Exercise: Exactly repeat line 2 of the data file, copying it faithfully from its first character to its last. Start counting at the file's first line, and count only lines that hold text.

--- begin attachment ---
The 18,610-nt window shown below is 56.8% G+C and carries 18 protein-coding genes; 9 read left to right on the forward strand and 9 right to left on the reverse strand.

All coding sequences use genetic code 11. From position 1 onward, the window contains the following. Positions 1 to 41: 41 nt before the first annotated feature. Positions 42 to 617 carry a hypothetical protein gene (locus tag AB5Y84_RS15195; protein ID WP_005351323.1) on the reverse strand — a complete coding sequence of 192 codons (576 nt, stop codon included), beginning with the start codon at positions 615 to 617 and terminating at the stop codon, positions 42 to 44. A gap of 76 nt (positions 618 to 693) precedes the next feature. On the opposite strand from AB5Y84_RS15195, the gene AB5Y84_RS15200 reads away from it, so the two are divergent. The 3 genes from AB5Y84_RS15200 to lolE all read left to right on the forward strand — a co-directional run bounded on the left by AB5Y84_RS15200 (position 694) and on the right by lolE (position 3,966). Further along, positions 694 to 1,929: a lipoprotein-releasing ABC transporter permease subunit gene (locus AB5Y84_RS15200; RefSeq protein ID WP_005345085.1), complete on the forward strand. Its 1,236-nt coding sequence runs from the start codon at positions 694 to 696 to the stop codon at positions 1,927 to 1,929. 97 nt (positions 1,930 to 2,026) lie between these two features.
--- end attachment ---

All coding sequences use genetic code 11. From position 1 onward, the window contains the following. Positions 1 to 41: 41 nt before the first annotated feature. Positions 42 to 617 carry a hypothetical protein gene (locus tag AB5Y84_RS15195; protein ID WP_005351323.1) on the reverse strand — a complete coding sequence of 192 codons (576 nt, stop codon included), beginning with the start codon at positions 615 to 617 and terminating at the stop codon, positions 42 to 44. A gap of 76 nt (positions 618 to 693) precedes the next feature. On the opposite strand from AB5Y84_RS15195, the gene AB5Y84_RS15200 reads away from it, so the two are divergent. The 3 genes from AB5Y84_RS15200 to lolE all read left to right on the forward strand — a co-directional run bounded on the left by AB5Y84_RS15200 (position 694) and on the right by lolE (position 3,966). Further along, positions 694 to 1,929: a lipoprotein-releasing ABC transporter permease subunit gene (locus AB5Y84_RS15200; RefSeq protein ID WP_005345085.1), complete on the forward strand. Its 1,236-nt coding sequence runs from the start codon at positions 694 to 696 to the stop codon at positions 1,927 to 1,929. 97 nt (positions 1,930 to 2,026) lie between these two features.